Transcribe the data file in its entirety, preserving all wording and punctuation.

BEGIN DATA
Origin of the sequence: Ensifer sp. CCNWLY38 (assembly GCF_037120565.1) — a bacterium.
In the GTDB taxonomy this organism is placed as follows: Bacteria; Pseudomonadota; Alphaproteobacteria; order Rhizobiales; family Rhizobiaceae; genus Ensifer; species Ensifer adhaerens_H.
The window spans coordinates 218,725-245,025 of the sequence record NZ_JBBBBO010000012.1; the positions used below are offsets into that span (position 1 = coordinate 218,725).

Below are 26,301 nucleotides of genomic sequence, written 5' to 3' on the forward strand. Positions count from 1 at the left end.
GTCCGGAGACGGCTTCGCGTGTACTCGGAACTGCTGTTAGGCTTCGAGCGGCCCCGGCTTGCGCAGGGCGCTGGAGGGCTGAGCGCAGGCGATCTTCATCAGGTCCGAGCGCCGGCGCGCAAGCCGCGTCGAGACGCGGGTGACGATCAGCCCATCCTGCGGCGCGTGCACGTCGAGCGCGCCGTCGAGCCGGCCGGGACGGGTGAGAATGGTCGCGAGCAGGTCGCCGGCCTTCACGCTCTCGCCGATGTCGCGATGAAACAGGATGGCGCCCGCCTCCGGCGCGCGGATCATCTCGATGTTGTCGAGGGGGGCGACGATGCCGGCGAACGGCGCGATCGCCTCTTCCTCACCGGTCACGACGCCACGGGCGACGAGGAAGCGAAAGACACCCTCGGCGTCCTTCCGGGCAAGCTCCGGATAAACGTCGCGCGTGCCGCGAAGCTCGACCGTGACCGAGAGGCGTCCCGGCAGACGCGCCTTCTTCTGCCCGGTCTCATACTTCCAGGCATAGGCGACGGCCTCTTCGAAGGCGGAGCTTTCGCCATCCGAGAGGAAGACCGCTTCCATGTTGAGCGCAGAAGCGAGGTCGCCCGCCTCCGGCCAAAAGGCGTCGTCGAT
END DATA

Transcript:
Origin of the sequence: Ensifer sp. CCNWLY38 (assembly GCF_037120565.1) — a bacterium.
In the GTDB taxonomy this organism is placed as follows: Bacteria; Pseudomonadota; Alphaproteobacteria; order Rhizobiales; family Rhizobiaceae; genus Ensifer; species Ensifer adhaerens_H.
The window spans coordinates 218,725-245,025 of the sequence record NZ_JBBBBO010000012.1; the positions used below are offsets into that span (position 1 = coordinate 218,725).

Below are 26,301 nucleotides of genomic sequence, written 5' to 3' on the forward strand. Positions count from 1 at the left end.
GTCCGGAGACGGCTTCGCGTGTACTCGGAACTGCTGTTAGGCTTCGAGCGGCCCCGGCTTGCGCAGGGCGCTGGAGGGCTGAGCGCAGGCGATCTTCATCAGGTCCGAGCGCCGGCGCGCAAGCCGCGTCGAGACGCGGGTGACGATCAGCCCATCCTGCGGCGCGTGCACGTCGAGCGCGCCGTCGAGCCGGCCGGGACGGGTGAGAATGGTCGCGAGCAGGTCGCCGGCCTTCACGCTCTCGCCGATGTCGCGATGAAACAGGATGGCGCCCGCCTCCGGCGCGCGGATCATCTCGATGTTGTCGAGGGGGGCGACGATGCCGGCGAACGGCGCGATCGCCTCTTCCTCACCGGTCACGACGCCACGGGCGACGAGGAAGCGAAAGACACCCTCGGCGTCCTTCCGGGCAAGCTCCGGATAAACGTCGCGCGTGCCGCGAAGCTCGACCGTGACCGAGAGGCGTCCCGGCAGACGCGCCTTCTTCTGCCCGGTCTCATACTTCCAGGCATAGGCGACGGCCTCTTCGAAGGCGGAGCTTTCGCCATCCGAGAGGAAGACCGCTTCCATGTTGAGCGCAGAAGCGAGGTCGCCCGCCTCCGGCCAAAAGGCGTCGTCGAT